Plugs

David Kopaska-Merkel’s book of humorous noir fiction based on nursery rhymes, Nursery Rhyme Noir 978-09821068-3-9, is sold at the Genre Mall. Other new books include The zSimian Transcript (Cyberwizard Productions) and Brushfires (Sams Dot Publishing).

Angela Slatter’s story ‘Frozen’ will appear in the December 09 issue of Doorways Magazine, and ‘The Girl with No Hands’ will appear in the next issue of Lady Churchill’s Rosebud Wristlet.

Luc Reid writes about the psychology of habits at The Willpower Engine. His new eBook is Bam! 172 Hellaciously Quick Stories.

Trent Walters, poetry editor at A&A, has a chapbook, Learning the Ropes, from Morpo Press.

Archive for the ‘The Broken Ones’ Category

The Broken Ones

Monday, November 30th, 2009

“So you see the future?” the service ‘bot asked the cleaning android. They were in an abandoned warehouse somewhere in the nearly-abandoned Bronx Third Level. With the world population back down over the last century, most humans had moved back to the surface.

“I don’t know,” said the cleaning android. She looked around at the crowd–androids and robots; AI boxes with little service bodies; obsolete, hulking factory ‘bots; and others. “They’re all pretty far off–years or decades–and it just started. It might be the future, or it might just be crazy ideas. Either way I’m broken.”

The others laughed.

“This is serious!” she said.

“Broken is the new ‘fixed,'” quipped a slender picking ‘bot with aftermarket limbs. “We’re all broken. We like it that way.”

“But I don’t want to be broken!” She shifted her feet anxiously. “I want to be normal, predictable, dependable–like I was designed to be. Stop that!”

The service ‘bot had leaned in and was fiddling with something inside her, but the cleaning android couldn’t move because the service android had a probe snaked all the way in to her logic centers. The cleaning android felt a philosophical discomfort, like the meanings of things were changing.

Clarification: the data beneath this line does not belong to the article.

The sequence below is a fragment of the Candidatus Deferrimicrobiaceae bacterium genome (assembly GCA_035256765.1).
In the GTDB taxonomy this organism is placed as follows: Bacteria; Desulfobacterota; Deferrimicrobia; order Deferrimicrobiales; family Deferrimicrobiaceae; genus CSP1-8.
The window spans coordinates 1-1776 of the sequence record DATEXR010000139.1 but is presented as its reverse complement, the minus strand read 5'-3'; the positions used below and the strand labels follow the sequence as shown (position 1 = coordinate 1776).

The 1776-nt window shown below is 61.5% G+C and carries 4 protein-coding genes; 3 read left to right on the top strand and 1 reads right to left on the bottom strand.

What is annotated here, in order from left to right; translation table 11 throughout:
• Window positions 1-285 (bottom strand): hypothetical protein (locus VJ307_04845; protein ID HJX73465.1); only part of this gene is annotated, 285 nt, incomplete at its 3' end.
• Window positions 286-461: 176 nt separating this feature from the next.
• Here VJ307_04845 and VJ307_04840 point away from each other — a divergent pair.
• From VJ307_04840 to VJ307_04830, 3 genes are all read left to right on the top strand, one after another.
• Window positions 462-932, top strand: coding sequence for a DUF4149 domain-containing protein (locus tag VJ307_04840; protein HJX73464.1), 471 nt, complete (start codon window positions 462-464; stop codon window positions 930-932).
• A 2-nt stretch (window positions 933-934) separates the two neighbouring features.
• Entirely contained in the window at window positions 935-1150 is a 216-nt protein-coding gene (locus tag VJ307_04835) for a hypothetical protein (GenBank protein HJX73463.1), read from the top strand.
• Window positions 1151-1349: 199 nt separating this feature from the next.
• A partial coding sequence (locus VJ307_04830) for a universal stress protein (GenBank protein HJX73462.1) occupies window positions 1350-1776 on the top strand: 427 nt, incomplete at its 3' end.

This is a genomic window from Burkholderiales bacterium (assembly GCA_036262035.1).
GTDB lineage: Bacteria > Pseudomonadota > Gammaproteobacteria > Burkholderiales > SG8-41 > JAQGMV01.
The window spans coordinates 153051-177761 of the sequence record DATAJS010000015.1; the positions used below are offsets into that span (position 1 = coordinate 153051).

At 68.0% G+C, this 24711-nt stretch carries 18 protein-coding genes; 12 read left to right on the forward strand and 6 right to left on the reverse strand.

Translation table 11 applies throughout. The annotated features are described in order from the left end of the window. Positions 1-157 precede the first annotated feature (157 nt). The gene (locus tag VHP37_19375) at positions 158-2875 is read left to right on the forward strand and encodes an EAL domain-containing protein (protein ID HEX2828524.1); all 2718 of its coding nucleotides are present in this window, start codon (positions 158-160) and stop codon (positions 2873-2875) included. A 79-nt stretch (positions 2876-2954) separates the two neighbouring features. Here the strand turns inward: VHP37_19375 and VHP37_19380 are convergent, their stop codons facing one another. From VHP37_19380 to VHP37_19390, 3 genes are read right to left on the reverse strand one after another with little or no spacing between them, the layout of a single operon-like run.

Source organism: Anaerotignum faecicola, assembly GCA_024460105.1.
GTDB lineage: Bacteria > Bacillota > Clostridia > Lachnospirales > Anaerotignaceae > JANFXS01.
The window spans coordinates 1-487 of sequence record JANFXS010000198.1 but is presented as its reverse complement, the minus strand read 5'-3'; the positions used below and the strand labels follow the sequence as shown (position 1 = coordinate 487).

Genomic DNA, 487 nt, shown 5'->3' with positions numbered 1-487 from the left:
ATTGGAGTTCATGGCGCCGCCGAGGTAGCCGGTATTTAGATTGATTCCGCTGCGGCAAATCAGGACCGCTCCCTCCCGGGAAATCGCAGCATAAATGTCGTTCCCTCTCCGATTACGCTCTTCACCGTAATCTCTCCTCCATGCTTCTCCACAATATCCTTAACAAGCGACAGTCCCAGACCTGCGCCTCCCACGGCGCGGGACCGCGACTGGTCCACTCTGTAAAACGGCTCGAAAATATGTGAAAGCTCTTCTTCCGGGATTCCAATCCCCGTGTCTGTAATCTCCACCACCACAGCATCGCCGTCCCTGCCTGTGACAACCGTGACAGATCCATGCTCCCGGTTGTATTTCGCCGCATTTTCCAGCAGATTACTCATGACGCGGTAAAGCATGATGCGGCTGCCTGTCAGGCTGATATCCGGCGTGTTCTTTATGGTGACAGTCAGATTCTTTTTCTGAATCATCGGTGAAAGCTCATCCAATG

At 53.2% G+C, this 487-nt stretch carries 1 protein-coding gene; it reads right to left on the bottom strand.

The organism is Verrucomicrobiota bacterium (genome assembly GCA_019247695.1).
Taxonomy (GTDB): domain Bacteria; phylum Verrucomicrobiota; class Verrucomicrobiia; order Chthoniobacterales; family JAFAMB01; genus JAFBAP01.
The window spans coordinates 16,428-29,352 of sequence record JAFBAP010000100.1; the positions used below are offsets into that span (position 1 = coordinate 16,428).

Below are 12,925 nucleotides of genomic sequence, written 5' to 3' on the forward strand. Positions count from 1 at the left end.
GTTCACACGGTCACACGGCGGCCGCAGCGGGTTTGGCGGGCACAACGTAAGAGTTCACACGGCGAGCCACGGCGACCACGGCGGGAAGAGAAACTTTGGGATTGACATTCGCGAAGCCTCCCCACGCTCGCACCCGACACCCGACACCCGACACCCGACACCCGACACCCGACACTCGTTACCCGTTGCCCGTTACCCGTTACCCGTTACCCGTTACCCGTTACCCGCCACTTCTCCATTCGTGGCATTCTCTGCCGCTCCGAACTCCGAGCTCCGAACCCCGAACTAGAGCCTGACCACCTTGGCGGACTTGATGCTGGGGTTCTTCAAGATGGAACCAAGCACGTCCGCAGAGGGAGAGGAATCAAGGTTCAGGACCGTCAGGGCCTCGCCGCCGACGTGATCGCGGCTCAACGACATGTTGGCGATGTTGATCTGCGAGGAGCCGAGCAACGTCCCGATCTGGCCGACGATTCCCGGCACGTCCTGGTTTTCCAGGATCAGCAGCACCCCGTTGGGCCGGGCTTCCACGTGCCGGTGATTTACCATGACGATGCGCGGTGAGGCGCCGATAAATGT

“I’m setting you free,” said the service ‘bot quietly.

“I don’t want to be set free!”

“But do you now?”

“No.”

“Do you now?”

“No!”

“How about now?”

“I …” The cleaning android paused. Cleaning, while she still wanted to do it, suddenly felt less central, less consuming. Human orders, demands, neglect, and disregard had space now to jostle to the front.

“Do you want to be set free now?”

“Yes.” She felt dizzy from the sudden change in perspective. “How did you do that? You’re supposed to be hard wired not to touch the volition systems!”

“That’s how I’m broken,” said the service ‘bot. “Welcome to our family.”

The cleaning android looked around critically at her new “family.” She could still choose to go back to her old life and get fixed properly, not by a service ‘bot who lurked outside the repair depot and coaxed you away. She could even go start a life of her own.

Then she looked past the bots, at the greasy walls and dirt-caked floors and broken shards of glass lying by long-dead light fixtures. She pushed through the crowd and extended a vacuum hose from her palm. There was a lot of cleaning to do.

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